This story serves as a striking illustration of the way that the practice of church discipline in evangelical churches throughout the South intersected with the concerns of honor, shame, and reputation. And this was not an accidental or isolated occurrence. From the eighteenth century onward, evangelical churches worked their way into the fabric of communal life in the South as public spaces where community opinion coalesced in the form of church verdicts, and where rumors, insults, and reputations were openly probed in ways that don’t fit easily into the opposition/accommodation model. As I argue in the book, I think the best definition of an honor culture is one in which individual identity is largely defined by communal authority and opinion. In a society with few institutions that could plausibly claim to represent “the community,” the united verdict of a church court was an incredibly powerful thing, and churches were inescapably part of the manufacture and maintenance of honor, reputation, and standing in their communities. This process was not without friction, as the ideals of the evangelical community sometimes clashed with the trappings of male honor and the rowdy world of male recreation outside the church. But the areas of congruence were always at least as significant as the areas of conflict, and the assumptions that underlay both honor and evangelical life about the relationship between individual identity and communal authority allowed the church to speak in a way that southerners understood and embraced.

The story also illustrates my larger argument about the nature of evangelicalism during this period. I see my work as an of exploration in a specific historical and cultural location of the arguments that scholars like Charles Taylor have made about the emergence of the modern self, especially the emphasis on personal knowledge as the only true knowledge and the anchor of identity. I argue that southern evangelicalism nurtured both an individualistic sense of the self, as evidenced by its emphasis on conversion, AND a deeply rooted respect for communal authority that is clearly evident, for instance, in church disciplinary records and stories such as the one Capers told. The tension for early southern converts was not, or not only, individual identity vs. community and family (or religion vs. honor), but which community should serve as the community of authority in their lives. That’s very different from our usual notion of evangelicalism, southern and otherwise, as the religious mode of modern individualism. It points to the deep structural harmonies that existed between honor and evangelicalism during this period and suggests that instead of seeing evangelicalism as the harbinger of modern forms of identity, we should see it instead, as Bruce Hindmarsh has argued in the context of early modern England, as embodying a significant alternative to modern identity.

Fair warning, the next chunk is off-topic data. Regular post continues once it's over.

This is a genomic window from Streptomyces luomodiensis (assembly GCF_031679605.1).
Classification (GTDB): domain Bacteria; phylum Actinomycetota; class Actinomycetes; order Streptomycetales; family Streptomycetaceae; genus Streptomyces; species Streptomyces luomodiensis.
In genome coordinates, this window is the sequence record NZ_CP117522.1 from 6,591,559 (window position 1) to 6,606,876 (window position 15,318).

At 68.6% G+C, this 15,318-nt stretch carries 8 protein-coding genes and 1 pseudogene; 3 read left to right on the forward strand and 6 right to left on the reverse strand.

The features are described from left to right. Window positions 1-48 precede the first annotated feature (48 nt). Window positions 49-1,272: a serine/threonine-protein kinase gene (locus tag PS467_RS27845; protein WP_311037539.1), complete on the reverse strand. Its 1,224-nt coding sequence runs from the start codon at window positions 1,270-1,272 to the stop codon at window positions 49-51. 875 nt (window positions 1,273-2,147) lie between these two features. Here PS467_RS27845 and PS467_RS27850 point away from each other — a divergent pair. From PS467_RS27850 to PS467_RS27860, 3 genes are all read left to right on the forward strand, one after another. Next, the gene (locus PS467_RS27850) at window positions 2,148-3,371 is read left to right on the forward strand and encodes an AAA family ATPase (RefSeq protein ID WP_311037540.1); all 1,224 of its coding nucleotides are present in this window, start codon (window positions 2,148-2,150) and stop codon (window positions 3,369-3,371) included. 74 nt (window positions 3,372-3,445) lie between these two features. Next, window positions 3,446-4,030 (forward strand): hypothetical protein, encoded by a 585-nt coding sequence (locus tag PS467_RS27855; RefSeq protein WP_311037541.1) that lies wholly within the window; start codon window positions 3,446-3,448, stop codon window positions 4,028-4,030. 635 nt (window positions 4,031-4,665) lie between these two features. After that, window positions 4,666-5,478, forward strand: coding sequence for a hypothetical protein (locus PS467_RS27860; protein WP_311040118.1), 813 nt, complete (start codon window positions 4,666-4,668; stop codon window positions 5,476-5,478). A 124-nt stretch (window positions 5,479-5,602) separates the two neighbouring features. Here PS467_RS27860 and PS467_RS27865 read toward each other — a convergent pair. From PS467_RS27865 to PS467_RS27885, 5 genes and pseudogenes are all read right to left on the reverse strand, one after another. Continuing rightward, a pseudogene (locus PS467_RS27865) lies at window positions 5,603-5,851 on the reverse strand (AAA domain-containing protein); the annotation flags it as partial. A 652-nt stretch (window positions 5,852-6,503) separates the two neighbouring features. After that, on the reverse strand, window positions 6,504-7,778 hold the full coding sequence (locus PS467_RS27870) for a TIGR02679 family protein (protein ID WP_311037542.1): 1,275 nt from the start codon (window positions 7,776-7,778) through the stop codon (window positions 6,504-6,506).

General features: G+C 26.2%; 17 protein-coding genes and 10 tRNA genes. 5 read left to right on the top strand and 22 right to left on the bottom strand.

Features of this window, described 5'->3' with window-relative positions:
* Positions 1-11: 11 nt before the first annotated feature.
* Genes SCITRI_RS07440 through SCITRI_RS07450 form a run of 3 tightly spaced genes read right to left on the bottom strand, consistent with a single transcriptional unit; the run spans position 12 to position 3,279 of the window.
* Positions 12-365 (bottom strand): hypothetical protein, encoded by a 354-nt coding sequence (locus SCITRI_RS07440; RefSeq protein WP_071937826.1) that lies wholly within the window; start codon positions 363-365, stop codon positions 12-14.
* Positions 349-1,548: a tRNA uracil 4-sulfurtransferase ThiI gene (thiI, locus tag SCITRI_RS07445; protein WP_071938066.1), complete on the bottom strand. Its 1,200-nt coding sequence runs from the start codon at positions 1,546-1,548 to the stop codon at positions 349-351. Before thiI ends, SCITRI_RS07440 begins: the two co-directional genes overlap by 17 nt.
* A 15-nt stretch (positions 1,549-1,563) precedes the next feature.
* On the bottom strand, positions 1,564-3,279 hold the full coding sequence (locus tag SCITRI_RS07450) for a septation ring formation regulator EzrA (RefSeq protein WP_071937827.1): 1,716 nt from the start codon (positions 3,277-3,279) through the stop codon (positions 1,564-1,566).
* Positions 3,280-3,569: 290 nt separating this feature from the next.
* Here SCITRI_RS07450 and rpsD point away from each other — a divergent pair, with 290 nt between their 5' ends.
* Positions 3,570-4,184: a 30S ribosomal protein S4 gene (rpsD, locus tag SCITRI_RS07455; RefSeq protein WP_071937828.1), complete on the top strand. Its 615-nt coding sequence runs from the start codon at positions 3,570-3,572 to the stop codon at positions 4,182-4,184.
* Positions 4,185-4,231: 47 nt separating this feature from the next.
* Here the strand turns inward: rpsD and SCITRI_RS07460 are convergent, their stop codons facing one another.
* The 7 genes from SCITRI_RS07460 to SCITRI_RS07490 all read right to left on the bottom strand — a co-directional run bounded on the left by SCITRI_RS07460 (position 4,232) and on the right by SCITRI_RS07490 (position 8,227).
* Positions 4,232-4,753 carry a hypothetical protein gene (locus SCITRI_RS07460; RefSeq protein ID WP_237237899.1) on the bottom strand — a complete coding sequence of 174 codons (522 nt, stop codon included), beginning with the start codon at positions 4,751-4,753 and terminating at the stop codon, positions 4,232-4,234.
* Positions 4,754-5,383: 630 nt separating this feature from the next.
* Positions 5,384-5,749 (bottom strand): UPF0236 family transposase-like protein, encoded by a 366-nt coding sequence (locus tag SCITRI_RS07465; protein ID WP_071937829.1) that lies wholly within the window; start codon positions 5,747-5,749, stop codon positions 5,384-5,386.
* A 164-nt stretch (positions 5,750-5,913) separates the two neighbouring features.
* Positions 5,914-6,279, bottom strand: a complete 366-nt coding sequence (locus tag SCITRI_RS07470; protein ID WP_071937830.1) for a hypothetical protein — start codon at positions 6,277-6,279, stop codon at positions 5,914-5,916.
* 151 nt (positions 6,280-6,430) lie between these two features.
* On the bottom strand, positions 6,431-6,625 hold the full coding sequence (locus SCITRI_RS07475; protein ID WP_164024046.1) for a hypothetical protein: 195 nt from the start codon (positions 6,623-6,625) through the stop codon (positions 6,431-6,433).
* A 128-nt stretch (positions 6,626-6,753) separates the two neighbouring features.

[1] Christine Leigh Heyrman, Southern Cross: The Beginnings of the Bible Belt (University of North Carolina Press, 1998), 27.

CFP: Lenses and Contacts: Framing Early America

Call for Papers

Lenses and Contacts: Framing Early America
McNeil Center Biennial Graduate Student Conference
Philadelphia, 5–7 October 2017

How vast is too vast? How small is too small? Where do you get your frames? In recent years, scholars have been questioning traditional boundaries and envisioning new frontiers. The advent (and departure?) of the Atlantic World has sparked new ways of framing the field and mapping the space of early America. Scholars are also polishing off traditional lenses of analysis such as politics, economics, and intellectual history. This conference will focus on  established historiographical frameworks and new directions. Papers could address topics including but not limited to: spatial lenses, including Atlantic, continental, global, and local; people, places, and ideas on the margins; histories from above and below; perspectives on race, class, gender, and sexuality in early America; ways of knowing, including religion, environmental, scientific, and medical histories; networks and crossings—disciplinary and otherwise.